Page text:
A closer look at the “3 Pillars of Pneumonia”
At this point , all of us are probably familiar with the 3 pillars of pneumonia: 3 factors that need to be considered together when assessing risk for developing aspiration pneumonia in our patients with dysphagia.
According to this theory, which is now widely accepted within and outside of our field, and heavily supported by the literature, aspiration pneumonia occurs only within the context of a serious illness. That is, aspiration alone, does not cause aspiration pneumonia, except in cases in which “the resident immune defenses are insufficient to meet the challenge of bacterial or viral pathogens entering and colonizing the lower respiratory system” (Ashford, 2005).
Furthermore “Whether pneumonia develops from one or more episodes of aspiration depends on the volume of aspirated material, the characteristics of the aspirate (e.g., bacterial load, liquid versus particulate matter, pH level), the frequency of aspiration events, and the integrity of the immune system”
Namely the 3 factors that comprise the 3 pillars of pneumonia are:
- Oral health status: This can be assessed via clinical exam. The use of an oral health screen such as the OHAT is recommended.
- Presence of aspiration: Assessed via VFSS or FEES, as clinical methods are known to be inaccurate and unable to reliably identify aspiration.
- Health Status: Now things get complicated. Determining a patient’s health status requires understanding and knowledge of the patients comorbidities, current, state of health, presence of acute or chronic illness, functional status, medications, etc. As SLPs in the acute care setting, consultation with members of the medical team and/or through review of the patient’s chart (imaging, lab values, etc) are necessary to fully understand the patient’s level of illness and how this can impact their susceptibility to infections.
Effect of Illness on overall health: In the article Pneumonia: Factors Beyond Aspiration, Dr. J. Ashford explains how acute or chronic illness can decrease the host’s ability to fight infection. For instance, in response to severe acute illness, such as CVA, surgery, or trauma (cited in other articles) there is a systemic stress response that leads to changes in HR, O2 intake, glandular secretion, and peripheral blood vessels. Blood flow is directed towards vital organs (i.e. fight or flight response). This also drives changes in the oral and pharyngeal cavities and lower airway that increase colonization of bacteria and impair normal pulmonary clearance. Pulmonary clearance is especially compromised in patients who smoke, leading to decreased ability to clear pathogens from the lower airway.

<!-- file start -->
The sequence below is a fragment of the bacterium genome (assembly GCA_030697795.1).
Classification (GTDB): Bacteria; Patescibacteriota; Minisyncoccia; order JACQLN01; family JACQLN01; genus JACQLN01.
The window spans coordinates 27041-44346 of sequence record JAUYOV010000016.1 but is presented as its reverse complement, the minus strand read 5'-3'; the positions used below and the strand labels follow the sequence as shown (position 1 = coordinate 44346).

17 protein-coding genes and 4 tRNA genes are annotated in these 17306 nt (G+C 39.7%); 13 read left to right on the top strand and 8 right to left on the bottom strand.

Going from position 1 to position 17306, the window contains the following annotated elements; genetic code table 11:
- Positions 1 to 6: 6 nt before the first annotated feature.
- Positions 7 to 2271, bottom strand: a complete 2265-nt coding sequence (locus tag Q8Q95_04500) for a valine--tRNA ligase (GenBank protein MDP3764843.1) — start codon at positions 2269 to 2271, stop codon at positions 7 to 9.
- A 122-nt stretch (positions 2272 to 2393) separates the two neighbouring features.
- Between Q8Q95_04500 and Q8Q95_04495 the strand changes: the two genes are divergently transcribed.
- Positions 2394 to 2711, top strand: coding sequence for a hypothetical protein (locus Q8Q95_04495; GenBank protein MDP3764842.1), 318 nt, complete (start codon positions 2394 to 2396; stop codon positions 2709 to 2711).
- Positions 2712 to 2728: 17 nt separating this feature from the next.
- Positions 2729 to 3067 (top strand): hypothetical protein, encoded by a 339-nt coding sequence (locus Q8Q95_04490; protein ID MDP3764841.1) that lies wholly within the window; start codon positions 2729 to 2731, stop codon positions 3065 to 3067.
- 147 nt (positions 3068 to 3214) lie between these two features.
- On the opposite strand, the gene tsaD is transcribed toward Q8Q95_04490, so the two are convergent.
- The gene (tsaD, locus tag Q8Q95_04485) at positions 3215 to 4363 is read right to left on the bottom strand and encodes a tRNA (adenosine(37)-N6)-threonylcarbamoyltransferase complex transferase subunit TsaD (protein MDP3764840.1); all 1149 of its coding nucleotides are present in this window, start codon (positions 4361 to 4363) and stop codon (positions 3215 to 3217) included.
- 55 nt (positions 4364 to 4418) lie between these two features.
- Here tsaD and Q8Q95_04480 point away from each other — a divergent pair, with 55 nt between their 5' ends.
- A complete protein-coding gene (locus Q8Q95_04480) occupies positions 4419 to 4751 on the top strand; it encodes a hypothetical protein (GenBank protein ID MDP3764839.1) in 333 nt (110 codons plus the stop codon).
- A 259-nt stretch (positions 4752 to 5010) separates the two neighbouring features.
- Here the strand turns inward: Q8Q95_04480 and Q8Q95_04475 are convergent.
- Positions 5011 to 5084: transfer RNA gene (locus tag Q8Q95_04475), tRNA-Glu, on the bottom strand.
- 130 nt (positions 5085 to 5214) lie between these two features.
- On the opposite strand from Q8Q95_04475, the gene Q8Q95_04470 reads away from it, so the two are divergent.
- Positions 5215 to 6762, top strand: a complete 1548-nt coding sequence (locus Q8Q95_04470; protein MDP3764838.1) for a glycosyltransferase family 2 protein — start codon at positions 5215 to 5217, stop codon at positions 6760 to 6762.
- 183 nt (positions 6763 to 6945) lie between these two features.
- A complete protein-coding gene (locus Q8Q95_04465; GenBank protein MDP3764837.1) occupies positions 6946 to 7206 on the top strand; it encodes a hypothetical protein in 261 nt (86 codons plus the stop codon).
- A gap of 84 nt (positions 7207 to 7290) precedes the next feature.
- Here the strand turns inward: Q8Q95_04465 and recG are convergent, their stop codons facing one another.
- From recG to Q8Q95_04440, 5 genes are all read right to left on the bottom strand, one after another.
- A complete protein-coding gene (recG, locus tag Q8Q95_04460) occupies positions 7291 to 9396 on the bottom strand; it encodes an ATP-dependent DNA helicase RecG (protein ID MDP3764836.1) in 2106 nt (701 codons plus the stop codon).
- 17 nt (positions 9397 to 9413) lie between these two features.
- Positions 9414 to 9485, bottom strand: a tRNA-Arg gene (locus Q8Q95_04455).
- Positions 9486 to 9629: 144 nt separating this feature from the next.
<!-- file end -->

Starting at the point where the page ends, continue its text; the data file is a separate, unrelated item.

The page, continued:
As a way to re-establish homeostasis the body secretes stress hormones, such as cortisol, which lessen the stress response but also dampen the immune system.
Severe Illness also results in the release of increased numbers of WBC, especially neutrophils, which act as phagocytes in the bloodstream, identifying and destroying bacteria. An increased number of neutrophils would therefore be consistent with infection. If the pt also shows evidence of aspiration, this particular patient is at high risk for developing aspiration pneumonia.
Why? The patient shows evidence of aspiration + has compromised immune system + has poor oral health status due to acute/severe illness.
Effect on muscle function: Acute illness results in weakness of slow and fast twitch muscle fibers. In prolonged illness there is also reduction of muscle mass, protein deficiency, and systemic debility. These patients tend to have poor wound healing, and may present with lethargy and generalized weakness.
Complicated? Yes. But the more we are aware of changes brought on by illness, the better we can help out patients make educated decisions related to feeding and nutrition.